Protein degradation is a regulatory process of all living beings that helps to weed out proteins that are faulty in nature. The fault maybe in their sequence or folding. The proteins are degraded via ubiquitin-proteasome system (UPS). The proteasome is made up of an outer activating module and an inner core particle (CP), which in turn is made up of outer α subunits and inner β subunits. The α subunits guard a N-terminal gates pore, which open up when proteasome activators (PA) binds to it. The β subunits have the active sites that can broadly accommodate different faulty proteins for degradation. The CP interacts with 3 types of activators in the eukaryotes: 1) ATPases complex, regulatory particle (RP) and proteasome activating nucleotidase (PAN) 2) PA28/11S family, 3) Blm10/PA200 family.
The objective of the paper under study by Dange et al. focuses on the effects of the yeast proteasome activator Blm10 on proteasomal peptide and protein degradation. The paper shows that mutagenesis of Blm10 C-terminal can result in loss of function phenotype. It also explores that possibility of associating cellular functions of Blm10 in regulating gate opening. Lastly, the scientists have tried to demonstrate that Blm10-CP complexes accelerate protein turnover. For this, the scientists have used tau441 substrate.
The experimental methods include using different strains of yeast. Some of them were cloned with genetically modified C-terminal for mutagenesis study. The proteasomal activity was measured by determining the rate of hydrolysis. For this, Tris-HCl, DTT, glycerol and fluorogenic substrates were used. The peptides for study were dissolved in DMSO before adding into the above reaction mixture. The rate of hydrolysis was determined using spectrophotometric plate reader at 380nm (excited) and read at 460nm (emitted). Phenotype was analyzed by growing the strains on YPD with or without cycloheximide (CHX) and on different carbon sources. In-gel digestion was performed by obtaining 200 μg protein through cryogenic disruption lysis of the cells. Blm10 proteasome complex was separated using IgG affinity gel chromatography. The complex was cleaved from IgG using tobacco etch viral (TEV) protease and run on acrylamide native gels. An in-gel assay was done using fluorogenic substrates. SDS-PAGE was done to confirm presence of complex and purity of Blm10. The eluted and purified proteasome complex was assayed using 3 fluorogenic substrates to measured proteasome activity by measuring Khalf, vmax and R2. In-gel activity assay is performed in 96-well plates using pure CP and Blm10-CP complexes. This was used to determine the efficacy in Tau degradation. This experiment determined which among CP and Blm-CP complex better accelerates the degradation of tau. EDTA, MgCl2, Tris-HCl and recombinant tau were incubated at room temperature. The reaction mixture was supplemented with pure CP or Blm10-CP complex either in presence or in absence of MG132 (a proteasome inhibitor). The incubated mixture is stopped by heating and blotted using immunoblot. The image was analyzed using densitometry.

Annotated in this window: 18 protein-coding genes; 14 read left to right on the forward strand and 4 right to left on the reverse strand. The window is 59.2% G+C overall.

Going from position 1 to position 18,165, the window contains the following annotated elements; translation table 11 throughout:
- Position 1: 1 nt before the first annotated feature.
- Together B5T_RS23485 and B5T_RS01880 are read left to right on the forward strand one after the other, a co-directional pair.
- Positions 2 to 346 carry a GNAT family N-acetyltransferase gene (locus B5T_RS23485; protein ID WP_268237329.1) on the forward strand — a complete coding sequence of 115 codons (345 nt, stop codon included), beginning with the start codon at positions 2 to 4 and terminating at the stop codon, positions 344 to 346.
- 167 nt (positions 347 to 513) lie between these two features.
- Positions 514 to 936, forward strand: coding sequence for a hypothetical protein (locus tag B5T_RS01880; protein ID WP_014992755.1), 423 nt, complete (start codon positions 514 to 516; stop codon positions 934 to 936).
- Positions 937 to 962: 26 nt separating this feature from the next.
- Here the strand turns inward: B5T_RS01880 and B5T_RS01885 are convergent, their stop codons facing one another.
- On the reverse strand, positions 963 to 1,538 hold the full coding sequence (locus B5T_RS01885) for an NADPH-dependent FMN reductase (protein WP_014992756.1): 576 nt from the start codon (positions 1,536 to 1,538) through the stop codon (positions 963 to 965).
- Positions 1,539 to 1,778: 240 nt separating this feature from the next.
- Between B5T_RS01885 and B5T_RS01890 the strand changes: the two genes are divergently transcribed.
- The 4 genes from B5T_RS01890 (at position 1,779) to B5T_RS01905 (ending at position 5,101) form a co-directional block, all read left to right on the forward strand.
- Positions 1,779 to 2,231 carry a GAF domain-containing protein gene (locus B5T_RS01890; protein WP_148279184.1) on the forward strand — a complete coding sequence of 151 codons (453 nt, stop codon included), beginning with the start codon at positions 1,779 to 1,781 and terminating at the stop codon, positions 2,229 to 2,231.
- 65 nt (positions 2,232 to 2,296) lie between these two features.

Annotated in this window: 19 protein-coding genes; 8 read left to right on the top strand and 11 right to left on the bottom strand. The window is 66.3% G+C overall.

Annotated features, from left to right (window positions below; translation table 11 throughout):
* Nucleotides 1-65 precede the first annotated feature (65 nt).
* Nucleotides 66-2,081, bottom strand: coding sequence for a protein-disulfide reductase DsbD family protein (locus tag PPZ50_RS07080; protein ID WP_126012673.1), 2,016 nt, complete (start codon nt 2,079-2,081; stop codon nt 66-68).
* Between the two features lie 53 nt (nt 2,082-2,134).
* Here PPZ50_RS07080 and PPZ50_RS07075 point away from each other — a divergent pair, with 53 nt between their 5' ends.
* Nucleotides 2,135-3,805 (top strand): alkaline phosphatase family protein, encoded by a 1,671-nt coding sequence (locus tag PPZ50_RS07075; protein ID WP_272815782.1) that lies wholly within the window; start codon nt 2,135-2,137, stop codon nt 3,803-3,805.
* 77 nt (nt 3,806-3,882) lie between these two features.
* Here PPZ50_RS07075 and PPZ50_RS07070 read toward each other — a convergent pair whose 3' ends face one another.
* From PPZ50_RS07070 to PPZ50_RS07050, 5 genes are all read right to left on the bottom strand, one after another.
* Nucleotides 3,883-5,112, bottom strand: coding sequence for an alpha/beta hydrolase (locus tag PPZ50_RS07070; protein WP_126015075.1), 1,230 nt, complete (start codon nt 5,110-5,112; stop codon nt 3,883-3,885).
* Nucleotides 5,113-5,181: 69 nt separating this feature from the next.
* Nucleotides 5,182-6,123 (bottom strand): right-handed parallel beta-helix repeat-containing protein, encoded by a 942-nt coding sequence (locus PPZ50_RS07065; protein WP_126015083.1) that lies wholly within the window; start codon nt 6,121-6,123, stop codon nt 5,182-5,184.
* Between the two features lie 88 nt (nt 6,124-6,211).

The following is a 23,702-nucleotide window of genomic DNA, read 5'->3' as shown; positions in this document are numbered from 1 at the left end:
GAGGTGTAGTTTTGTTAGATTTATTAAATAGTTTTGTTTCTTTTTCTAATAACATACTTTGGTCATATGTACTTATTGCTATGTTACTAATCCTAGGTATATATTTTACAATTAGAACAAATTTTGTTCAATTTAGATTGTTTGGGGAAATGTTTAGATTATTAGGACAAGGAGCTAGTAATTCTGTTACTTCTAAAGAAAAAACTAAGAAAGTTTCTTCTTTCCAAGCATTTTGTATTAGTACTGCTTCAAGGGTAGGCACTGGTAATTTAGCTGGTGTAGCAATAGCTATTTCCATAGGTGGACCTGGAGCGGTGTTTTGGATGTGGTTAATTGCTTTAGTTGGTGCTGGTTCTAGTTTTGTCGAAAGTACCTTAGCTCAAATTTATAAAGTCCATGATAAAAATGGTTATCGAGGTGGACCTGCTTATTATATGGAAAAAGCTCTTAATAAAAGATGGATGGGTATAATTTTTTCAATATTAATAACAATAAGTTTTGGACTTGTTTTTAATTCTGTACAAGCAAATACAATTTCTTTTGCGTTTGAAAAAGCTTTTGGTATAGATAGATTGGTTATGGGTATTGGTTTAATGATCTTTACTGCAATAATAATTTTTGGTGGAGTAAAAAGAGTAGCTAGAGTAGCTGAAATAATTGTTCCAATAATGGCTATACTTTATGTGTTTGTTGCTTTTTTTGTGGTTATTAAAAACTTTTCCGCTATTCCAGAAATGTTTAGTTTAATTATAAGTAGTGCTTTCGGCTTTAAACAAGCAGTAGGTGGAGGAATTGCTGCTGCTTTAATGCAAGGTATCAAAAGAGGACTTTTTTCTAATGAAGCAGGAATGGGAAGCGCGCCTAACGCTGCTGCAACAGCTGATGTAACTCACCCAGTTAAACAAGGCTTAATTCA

The results were that the last 7 residues of Blm10 at the C-terminal (ct-Blm10) are crucial for binding to CP and gate opening. These residues caused trypsin-like and caspase like hydrolysis of proteins. Increased hydrolytic rate was seen in wild type strains. Mutant strains with modified penultimate residue (Ala or Val instead of Try) allowed binding to CP, but in loss of function phenotype. In addition, mutation in last 7 residues rendered the strains viable to CHX. The mutant strains have an open gate and ct-Blm10 has no effect on its hydrolysis. When the last seven residues were substituted with the residues found in PA26, Blm10PA26-CP complexes were formed, which shows that there is similar binding affinities to CP. The mutant strain’s own promoter was replaced with an overexpressing promoter GAL1. Upon overexpression of Blm10, it was noticed that cells could tolerate such an activity in low temperatures, but failed to do so under induced oxidative metabolism and high temperatures. The strains, whose proteasome related transcription factors (Rpn4) were removed, died when grown on non-fermentable carbon source. Mutant strains with modified ct-Blm10 are gate-incompetent and were found to be lethal to the cells at higher temperatures. Blm10 capped at both ends of the CP was thought to be inactive. However, this paper proves that such a doubly-capped Blm10-CP complex is still effective in its proteasomal activity. This is shown through X-ray crystallography, which shows partially opened gates at both ends. Tau441 is a natural substrate for Blm10, which degrades tau in absence of ATPase or UPS. Tau441 was seen better degraded by Blm10-CP complex, rather than pure CP.
This study shows that the last 7 (2137-2143) residues are the most important ones for proteasome activity. The mutation at the penultimate residue brings about major changes, but any mutation at the last residue has no effect on the proteasome activity. However, replacing arginine (R2139) with aspartate promotes binding but there is partial loss of function in the cell. According to this paper, the conserved motif of hydrophobic-tyr-X is important for recognition and binding.